Consider the value of tall buildings
The race to build a super tall skyscraper in Seoul is on between Lotte with its 123-story Lotte World and Hyundai Motor, which plans to build a 105-floor high-rise on the huge plot of land it bought from the Korea Electric Power Corporation last year. The Seoul metropolitan government is also considering redeveloping Yongsan District into a state-of-the-art urban center modeled after Roppongi Hills in Japan. But many people are not happy with the planned changes to Seoul’s skyline. Safety concerns have already risen over the second Lotte World. Here are contrasting views from experts.
What sounded like a wild idea in the 1990s when a few local companies vied to build super high structures of more than 100 stories has become a reality. The much-hyped and much-criticized 123-floor second Lotte World is near completion. Hyundai Motor, which stunned many by purchasing the Seoul headquarters of the Korea Electric Power Corporation for $10 billion, plans to build a skyscraper in the bulky lot. Why did they choose a skyscraper - which is much more costly to build - than a complex of smaller buildings? Critics say it’s all self-indulgence to show off their corporate might.
In architectural history, the value of the high-rise has been in its height. Since the 77-story Chrysler Building was completed in 1930 on the east side of Manhattan, building “the tallest” became a kind of absolute criteria and goal in skyscrapers.
When the fad caught on in the Middle East, it became a part of the national identity. Dubai’s Burj Khalifa, at 829 meters high (about 2,700 feet), raised the bar to a new level. Or so they thought, until Saudi Arabia announced it would put up a tower that would be nearly twice as high, at 1,600 meters.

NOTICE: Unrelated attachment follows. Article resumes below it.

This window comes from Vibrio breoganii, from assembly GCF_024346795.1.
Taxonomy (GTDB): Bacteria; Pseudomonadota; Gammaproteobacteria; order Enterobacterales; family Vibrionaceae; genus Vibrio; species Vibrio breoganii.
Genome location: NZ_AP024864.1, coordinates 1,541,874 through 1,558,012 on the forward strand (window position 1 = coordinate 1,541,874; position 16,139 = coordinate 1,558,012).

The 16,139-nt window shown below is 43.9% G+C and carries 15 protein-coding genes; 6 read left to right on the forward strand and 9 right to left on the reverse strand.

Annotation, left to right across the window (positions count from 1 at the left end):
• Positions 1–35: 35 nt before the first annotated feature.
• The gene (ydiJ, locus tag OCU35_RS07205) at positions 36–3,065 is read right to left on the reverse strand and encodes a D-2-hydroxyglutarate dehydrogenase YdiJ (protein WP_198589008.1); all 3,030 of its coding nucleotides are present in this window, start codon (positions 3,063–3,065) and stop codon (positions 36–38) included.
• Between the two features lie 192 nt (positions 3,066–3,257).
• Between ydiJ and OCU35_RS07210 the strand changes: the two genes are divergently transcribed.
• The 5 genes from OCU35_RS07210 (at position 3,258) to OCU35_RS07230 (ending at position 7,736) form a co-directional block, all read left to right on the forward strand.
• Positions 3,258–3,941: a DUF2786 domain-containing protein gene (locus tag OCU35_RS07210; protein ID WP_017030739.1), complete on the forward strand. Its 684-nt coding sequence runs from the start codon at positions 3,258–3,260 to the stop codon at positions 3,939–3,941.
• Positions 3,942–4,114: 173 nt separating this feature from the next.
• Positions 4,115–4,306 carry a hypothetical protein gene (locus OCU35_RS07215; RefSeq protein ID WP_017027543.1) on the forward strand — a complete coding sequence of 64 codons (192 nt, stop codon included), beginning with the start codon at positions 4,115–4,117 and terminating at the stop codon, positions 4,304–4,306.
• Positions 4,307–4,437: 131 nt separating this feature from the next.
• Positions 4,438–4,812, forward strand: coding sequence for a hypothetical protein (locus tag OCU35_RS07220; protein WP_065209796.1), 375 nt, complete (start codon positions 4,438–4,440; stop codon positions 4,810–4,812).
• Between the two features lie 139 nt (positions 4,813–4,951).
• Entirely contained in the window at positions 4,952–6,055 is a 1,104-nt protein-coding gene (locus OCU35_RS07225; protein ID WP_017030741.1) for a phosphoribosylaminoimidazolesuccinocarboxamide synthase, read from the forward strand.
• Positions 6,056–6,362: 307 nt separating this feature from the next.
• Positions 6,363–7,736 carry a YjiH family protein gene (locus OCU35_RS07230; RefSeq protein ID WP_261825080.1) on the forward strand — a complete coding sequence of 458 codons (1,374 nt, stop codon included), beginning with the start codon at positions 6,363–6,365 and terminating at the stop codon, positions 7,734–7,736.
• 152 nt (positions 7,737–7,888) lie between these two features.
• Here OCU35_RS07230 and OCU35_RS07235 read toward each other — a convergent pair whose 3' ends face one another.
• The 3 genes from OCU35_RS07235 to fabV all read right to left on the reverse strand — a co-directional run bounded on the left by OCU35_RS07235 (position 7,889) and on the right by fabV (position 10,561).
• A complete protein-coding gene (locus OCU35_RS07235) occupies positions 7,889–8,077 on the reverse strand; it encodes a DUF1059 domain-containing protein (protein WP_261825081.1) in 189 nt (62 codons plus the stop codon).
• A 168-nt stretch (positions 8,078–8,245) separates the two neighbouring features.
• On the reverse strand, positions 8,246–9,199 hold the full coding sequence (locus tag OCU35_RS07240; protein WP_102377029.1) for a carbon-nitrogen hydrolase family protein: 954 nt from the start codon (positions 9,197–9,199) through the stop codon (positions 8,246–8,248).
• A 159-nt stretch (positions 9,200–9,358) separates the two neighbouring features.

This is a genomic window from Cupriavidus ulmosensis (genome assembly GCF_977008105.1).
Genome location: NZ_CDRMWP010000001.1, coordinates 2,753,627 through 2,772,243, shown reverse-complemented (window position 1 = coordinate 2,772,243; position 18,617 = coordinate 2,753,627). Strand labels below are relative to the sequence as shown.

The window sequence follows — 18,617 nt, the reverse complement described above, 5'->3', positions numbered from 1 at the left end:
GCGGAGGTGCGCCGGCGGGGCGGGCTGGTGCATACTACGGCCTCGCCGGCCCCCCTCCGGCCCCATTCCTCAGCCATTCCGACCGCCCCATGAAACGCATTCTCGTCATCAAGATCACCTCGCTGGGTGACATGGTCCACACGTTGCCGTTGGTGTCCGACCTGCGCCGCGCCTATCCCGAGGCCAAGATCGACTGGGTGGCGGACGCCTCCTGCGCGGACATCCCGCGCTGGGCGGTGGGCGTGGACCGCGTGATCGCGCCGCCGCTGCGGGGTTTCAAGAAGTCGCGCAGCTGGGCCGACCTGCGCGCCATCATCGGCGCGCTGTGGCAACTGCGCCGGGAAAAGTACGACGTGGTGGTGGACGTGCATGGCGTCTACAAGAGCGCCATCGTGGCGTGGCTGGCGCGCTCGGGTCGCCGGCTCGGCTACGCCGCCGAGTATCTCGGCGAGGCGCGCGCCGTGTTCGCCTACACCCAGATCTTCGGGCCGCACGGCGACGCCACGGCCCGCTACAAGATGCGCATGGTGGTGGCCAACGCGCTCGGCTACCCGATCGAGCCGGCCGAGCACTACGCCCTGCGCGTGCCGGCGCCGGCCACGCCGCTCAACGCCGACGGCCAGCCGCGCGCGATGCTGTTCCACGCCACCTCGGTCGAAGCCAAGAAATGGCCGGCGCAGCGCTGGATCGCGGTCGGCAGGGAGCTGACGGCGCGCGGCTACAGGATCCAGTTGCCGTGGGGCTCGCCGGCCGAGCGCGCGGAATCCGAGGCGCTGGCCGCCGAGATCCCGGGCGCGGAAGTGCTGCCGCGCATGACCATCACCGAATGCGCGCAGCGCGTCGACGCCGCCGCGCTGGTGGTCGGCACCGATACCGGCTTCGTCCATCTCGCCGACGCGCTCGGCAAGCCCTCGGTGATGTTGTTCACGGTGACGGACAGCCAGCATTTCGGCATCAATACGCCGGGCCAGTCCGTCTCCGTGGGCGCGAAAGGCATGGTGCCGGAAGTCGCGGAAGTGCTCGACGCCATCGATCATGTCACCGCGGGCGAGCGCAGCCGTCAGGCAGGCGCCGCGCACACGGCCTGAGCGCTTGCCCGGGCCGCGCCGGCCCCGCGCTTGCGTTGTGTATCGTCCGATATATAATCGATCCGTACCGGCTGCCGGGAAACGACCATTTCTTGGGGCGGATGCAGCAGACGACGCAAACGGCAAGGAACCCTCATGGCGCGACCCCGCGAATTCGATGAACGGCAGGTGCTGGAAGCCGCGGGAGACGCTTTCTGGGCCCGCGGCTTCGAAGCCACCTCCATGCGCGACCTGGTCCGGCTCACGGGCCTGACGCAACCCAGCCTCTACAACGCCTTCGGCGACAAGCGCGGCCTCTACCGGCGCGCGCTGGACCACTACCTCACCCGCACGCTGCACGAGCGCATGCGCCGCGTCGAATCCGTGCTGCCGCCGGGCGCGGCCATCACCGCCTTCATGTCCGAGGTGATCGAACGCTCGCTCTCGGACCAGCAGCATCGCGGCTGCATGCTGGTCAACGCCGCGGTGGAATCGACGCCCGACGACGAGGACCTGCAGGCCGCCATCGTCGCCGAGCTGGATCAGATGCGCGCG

China, which hasn’t been shy about displaying its newfound riches since the early 1990s, has also become obsessive about its megasize buildings. The 88-story Jin Mao Tower went up in Pudong, Shanghai, and people began to look at the height and rank the tallest building when a new skyscraper joined the block. They have landmark value, and become a tourist attraction once they join the world record list.
But with tall buildings so common these days, they seem to be built for a country, a city or a company’s vanity. It is true that tall buildings can shape a city’s skyline and bring symbolic status, as seen in Manhattan and Chicago. But not many cities can afford urban development like those two. We must consider the competitive value in skyscrapers in our cities. We must think about it in the context of broader development of our capital city. If we attach too much importance to height, the social and economic cost could be too heavy.
First of all, construction costs are too extravagant. Even if it is funded by a company or the local government, the repercussions on the national economy may not be small. Reckless development of tall structures could also cause problems.
A skyscraper can contribute meaningfully to a community when it can play a role as a symbolic landmark in tune with the functional role and identity of the community. Otherwise, it could be just a monstrous white elephant. So tall buildings should be pursued as part of broad design of the city. If they go up without a plan, they could do more harm to the city.
There are many merits to tall structures. But they must be constructed within an overall architectural outline and urban development. Just look at 101 Tower in Taipei - it awkwardly stands tall and is out of tune with the rest of the city.
Translation by the Korea JoongAng Daily staff.
*The author is a professor of the Korea University Department of Architectural Engineering.
by Yeo Young-ho